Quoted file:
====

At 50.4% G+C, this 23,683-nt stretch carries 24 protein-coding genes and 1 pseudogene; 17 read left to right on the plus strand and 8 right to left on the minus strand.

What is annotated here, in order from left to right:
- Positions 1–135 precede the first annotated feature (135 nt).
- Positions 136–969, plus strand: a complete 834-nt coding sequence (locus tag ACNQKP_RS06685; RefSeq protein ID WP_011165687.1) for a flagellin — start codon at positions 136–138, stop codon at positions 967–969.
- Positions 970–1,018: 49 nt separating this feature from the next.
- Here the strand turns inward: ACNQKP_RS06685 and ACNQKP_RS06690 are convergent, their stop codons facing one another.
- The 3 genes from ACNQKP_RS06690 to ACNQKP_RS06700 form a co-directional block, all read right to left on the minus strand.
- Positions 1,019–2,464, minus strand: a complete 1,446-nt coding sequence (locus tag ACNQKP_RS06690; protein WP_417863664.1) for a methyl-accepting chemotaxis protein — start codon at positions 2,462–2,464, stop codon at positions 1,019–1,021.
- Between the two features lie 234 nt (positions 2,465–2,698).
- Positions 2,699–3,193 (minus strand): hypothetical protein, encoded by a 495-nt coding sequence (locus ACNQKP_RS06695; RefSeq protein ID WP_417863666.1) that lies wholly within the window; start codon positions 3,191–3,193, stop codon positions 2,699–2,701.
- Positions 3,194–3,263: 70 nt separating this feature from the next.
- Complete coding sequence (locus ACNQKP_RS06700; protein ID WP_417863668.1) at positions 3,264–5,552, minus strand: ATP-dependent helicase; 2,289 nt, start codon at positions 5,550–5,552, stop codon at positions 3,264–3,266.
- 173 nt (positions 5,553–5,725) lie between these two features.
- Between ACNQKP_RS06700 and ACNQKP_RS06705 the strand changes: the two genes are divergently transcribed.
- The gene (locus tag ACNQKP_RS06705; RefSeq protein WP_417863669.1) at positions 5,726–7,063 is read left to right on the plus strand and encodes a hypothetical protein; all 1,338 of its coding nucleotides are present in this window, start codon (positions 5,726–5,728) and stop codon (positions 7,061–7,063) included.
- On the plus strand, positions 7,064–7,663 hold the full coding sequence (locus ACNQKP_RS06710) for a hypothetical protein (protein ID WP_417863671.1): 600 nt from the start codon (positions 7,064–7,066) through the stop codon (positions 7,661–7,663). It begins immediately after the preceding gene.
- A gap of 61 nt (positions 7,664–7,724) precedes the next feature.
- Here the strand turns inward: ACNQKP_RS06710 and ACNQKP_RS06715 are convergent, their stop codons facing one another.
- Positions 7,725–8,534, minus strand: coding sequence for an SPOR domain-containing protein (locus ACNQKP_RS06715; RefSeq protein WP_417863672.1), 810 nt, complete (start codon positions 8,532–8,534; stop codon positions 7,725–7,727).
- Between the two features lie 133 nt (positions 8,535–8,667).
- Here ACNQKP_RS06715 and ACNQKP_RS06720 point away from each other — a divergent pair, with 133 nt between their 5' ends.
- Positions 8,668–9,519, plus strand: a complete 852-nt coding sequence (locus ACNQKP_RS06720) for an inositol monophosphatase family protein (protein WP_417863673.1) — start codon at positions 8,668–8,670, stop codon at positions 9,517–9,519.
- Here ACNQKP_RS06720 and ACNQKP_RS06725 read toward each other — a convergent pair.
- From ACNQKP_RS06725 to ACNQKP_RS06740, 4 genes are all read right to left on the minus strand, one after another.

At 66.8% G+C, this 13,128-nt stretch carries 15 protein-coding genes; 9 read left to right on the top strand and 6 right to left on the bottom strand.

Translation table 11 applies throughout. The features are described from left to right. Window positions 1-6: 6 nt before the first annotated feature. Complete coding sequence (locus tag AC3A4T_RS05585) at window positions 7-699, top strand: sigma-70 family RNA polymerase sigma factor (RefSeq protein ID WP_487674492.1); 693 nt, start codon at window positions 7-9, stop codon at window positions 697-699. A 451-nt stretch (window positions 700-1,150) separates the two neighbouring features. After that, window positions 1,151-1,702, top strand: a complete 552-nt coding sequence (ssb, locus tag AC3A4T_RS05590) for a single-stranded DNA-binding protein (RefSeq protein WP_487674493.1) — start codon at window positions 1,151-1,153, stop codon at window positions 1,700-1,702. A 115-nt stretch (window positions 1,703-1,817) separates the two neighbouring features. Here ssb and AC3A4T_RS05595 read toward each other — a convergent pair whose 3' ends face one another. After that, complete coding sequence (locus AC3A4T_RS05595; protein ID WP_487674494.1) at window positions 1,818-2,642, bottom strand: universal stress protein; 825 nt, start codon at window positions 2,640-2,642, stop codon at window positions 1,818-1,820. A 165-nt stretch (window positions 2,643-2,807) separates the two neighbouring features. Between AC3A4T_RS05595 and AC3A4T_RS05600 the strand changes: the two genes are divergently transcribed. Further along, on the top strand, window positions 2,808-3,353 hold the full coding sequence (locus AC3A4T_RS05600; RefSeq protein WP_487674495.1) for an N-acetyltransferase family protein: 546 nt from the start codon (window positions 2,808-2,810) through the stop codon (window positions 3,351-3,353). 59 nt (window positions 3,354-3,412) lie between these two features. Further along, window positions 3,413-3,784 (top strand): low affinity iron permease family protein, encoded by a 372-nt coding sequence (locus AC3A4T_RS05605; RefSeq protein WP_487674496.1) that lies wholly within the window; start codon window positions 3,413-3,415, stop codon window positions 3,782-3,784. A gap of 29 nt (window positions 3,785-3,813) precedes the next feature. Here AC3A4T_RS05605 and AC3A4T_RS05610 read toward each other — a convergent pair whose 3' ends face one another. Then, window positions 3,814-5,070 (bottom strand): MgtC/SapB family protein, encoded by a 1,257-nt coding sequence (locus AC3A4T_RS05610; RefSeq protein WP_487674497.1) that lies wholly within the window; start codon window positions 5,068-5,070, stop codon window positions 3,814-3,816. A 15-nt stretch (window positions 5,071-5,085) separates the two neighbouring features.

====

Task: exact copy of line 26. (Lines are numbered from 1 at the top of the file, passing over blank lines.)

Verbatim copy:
Translation table 11 applies throughout. The features are described from left to right. Window positions 1-6: 6 nt before the first annotated feature. Complete coding sequence (locus tag AC3A4T_RS05585) at window positions 7-699, top strand: sigma-70 family RNA polymerase sigma factor (RefSeq protein ID WP_487674492.1); 693 nt, start codon at window positions 7-9, stop codon at window positions 697-699. A 451-nt stretch (window positions 700-1,150) separates the two neighbouring features. After that, window positions 1,151-1,702, top strand: a complete 552-nt coding sequence (ssb, locus tag AC3A4T_RS05590) for a single-stranded DNA-binding protein (RefSeq protein WP_487674493.1) — start codon at window positions 1,151-1,153, stop codon at window positions 1,700-1,702. A 115-nt stretch (window positions 1,703-1,817) separates the two neighbouring features. Here ssb and AC3A4T_RS05595 read toward each other — a convergent pair whose 3' ends face one another. After that, complete coding sequence (locus AC3A4T_RS05595; protein ID WP_487674494.1) at window positions 1,818-2,642, bottom strand: universal stress protein; 825 nt, start codon at window positions 2,640-2,642, stop codon at window positions 1,818-1,820. A 165-nt stretch (window positions 2,643-2,807) separates the two neighbouring features. Between AC3A4T_RS05595 and AC3A4T_RS05600 the strand changes: the two genes are divergently transcribed. Further along, on the top strand, window positions 2,808-3,353 hold the full coding sequence (locus AC3A4T_RS05600; RefSeq protein WP_487674495.1) for an N-acetyltransferase family protein: 546 nt from the start codon (window positions 2,808-2,810) through the stop codon (window positions 3,351-3,353). 59 nt (window positions 3,354-3,412) lie between these two features. Further along, window positions 3,413-3,784 (top strand): low affinity iron permease family protein, encoded by a 372-nt coding sequence (locus AC3A4T_RS05605; RefSeq protein WP_487674496.1) that lies wholly within the window; start codon window positions 3,413-3,415, stop codon window positions 3,782-3,784. A gap of 29 nt (window positions 3,785-3,813) precedes the next feature. Here AC3A4T_RS05605 and AC3A4T_RS05610 read toward each other — a convergent pair whose 3' ends face one another. Then, window positions 3,814-5,070 (bottom strand): MgtC/SapB family protein, encoded by a 1,257-nt coding sequence (locus AC3A4T_RS05610; RefSeq protein WP_487674497.1) that lies wholly within the window; start codon window positions 5,068-5,070, stop codon window positions 3,814-3,816. A 15-nt stretch (window positions 5,071-5,085) separates the two neighbouring features.